Tuning message throughput performance and concurrency

Component: NServiceBus
NuGet Package: NServiceBus (5.x)
Standard support for version 5.x of NServiceBus has expired. For more information see our Support Policy.

NServiceBus uses defaults that ensure good performance in common cases. While this is usually the preferred mode of operation there are situations where tuning might be desired.

Tuning concurrency

Examples where concurrency tuning might be relevant are:

  • Non-thread-safe code that needs to run sequentially
  • Databases that might deadlock when getting too many concurrent requests

Configuring concurrency limit

The default concurrency limit is 1

Limit maximum concurrency so that no more messages than the specified value are ever processed at the same time. If a maximum concurrency is not specified, the transport will choose an optimal value that is a balance between throughput and effective resource usage. The concurrency limit cannot be changed at run-time and can only be applied at endpoint instance creation and requires the instance to be restarted for concurrency changes to take effect.

Infrastructure monitoring should be set up for the environment that hosts the endpoint instance (as well as any remote resources, such as databases) to monitor CPU, RAM, network, and storage to validate if a change made to the concurrency is not negatively affecting the overall system.

The concurrency set in the endpoint configuration defines the concurrency of each endpoint instance, and not the aggregate concurrency across all endpoint instances. For example, if the endpoint configuration sets the concurrency to 4 and the endpoint is scaled-out to 3 instances, the combined concurrency will be 12 and not 4.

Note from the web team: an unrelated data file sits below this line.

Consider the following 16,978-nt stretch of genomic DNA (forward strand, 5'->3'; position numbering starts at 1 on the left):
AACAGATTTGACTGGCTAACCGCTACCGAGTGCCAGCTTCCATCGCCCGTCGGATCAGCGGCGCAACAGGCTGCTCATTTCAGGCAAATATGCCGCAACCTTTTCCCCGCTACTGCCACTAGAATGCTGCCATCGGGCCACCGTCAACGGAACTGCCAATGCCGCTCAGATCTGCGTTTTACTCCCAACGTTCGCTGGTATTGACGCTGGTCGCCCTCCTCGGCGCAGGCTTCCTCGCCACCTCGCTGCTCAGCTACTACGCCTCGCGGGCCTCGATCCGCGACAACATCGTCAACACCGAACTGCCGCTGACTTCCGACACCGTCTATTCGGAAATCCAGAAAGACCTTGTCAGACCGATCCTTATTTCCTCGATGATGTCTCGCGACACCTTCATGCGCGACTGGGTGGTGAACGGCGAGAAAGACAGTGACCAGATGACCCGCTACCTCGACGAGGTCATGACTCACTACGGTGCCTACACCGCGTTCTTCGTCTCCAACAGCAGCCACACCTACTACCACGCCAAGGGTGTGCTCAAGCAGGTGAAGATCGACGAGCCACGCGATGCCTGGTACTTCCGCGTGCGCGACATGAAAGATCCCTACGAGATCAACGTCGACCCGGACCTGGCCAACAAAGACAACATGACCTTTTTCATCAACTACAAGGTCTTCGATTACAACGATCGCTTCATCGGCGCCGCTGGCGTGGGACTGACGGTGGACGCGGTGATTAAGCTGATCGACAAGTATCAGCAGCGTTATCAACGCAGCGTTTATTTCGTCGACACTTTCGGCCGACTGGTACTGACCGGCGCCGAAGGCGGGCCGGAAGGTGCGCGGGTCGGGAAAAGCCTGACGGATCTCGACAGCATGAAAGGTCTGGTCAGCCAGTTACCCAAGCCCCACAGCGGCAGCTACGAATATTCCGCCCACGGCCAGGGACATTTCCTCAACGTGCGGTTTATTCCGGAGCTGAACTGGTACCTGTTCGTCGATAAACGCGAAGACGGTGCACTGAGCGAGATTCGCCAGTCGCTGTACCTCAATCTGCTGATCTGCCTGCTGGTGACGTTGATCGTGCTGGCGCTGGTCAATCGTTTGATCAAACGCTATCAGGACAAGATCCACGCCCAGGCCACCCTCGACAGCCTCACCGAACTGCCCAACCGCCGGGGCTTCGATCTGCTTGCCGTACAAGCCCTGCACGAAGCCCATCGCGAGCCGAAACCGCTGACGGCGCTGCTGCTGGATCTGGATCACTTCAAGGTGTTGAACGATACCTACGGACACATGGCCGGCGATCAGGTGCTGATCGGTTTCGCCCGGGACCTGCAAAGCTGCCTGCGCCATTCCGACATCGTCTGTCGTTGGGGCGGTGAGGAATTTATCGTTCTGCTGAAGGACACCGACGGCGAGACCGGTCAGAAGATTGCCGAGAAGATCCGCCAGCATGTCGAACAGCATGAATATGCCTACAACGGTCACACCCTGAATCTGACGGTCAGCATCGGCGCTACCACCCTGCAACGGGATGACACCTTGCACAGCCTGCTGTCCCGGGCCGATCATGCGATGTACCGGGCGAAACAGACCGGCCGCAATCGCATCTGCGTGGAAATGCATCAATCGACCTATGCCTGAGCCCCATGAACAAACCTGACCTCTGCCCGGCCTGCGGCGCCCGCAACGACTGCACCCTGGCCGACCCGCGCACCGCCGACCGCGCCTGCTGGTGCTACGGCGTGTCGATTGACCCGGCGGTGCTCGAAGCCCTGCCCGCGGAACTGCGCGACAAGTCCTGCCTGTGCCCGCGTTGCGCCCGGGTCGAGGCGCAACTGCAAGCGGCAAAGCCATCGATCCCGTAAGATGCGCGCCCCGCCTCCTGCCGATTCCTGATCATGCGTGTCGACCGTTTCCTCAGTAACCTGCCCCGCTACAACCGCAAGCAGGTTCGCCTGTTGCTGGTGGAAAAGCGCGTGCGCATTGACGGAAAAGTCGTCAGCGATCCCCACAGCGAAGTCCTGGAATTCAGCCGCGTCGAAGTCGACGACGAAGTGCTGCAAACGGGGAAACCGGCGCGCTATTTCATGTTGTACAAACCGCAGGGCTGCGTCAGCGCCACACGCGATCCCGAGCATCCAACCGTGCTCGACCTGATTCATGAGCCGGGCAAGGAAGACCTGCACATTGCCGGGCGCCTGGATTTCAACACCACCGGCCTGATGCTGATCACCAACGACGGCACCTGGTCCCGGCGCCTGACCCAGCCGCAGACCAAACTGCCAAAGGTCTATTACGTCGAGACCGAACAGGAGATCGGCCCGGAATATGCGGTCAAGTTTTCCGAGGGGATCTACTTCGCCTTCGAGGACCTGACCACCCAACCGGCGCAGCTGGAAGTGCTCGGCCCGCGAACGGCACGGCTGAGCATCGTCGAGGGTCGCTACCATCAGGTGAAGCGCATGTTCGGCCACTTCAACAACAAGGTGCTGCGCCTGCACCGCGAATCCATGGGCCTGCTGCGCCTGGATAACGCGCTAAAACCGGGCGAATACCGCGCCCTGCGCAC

Sequential processing

Set the concurrency limit value to 1 to process messages sequentially. Sequential processing is not a guarantee for ordered processing. For example, processing failures and recoverability will result in out-of-order processing.

Sequential processing on the endpoint (logical) level is not possible when scaled-out.

Throttling

By default endpoints are not throttled.

Limit the number of messages per second that the endpoint will process at any given time. This will help avoiding the endpoint from overloading sensitive resources that are using ressources like web-services, databases, other endpoints etc. Some examples would include

  • An integration endpoint calling a web API, like api.github.com, that have restrictions on the number or requests per unit of time allowed.
  • A firewall that, for flood protection, limits the number of connections per second and IP address.

By default no throughput restrictions will be enforced.

Configuration

The default limits of an endpoint can be changed in both code and via app.config.

Via a IConfigurationProvider

public class ProvideConfiguration :
    IProvideConfiguration<TransportConfig>
{
    public TransportConfig GetConfiguration()
    {
        return new TransportConfig
        {
            MaximumConcurrencyLevel = 5,
            MaximumMessageThroughputPerSecond = 10
        };
    }
}

Via app.config

By using raw xml.

It is not required to specificy both MaximumConcurrencyLevel and MaximumMessageThroughputPerSecond. Set MaximumMessageThroughputPerSecond only if the system needs to run slower.
<configSections>
  <section name="TransportConfig"
           type="NServiceBus.Config.TransportConfig, NServiceBus.Core"/>
</configSections>
<TransportConfig MaximumConcurrencyLevel="5"
                 MaximumMessageThroughputPerSecond="10"/>

Run time settings

Concurrency and throughput throttling to be changed and read at run time using the code below.

Optimizing at run time

var transport = unicastBus.Transport;
transport.ChangeMaximumMessageThroughputPerSecond(10);
transport.ChangeMaximumConcurrencyLevel(5);

Reading current values at run time

var transport = unicastBus.Transport;
var messageThroughputPerSecond = transport.MaximumMessageThroughputPerSecond;
var maximumConcurrencyLevel = transport.MaximumConcurrencyLevel;

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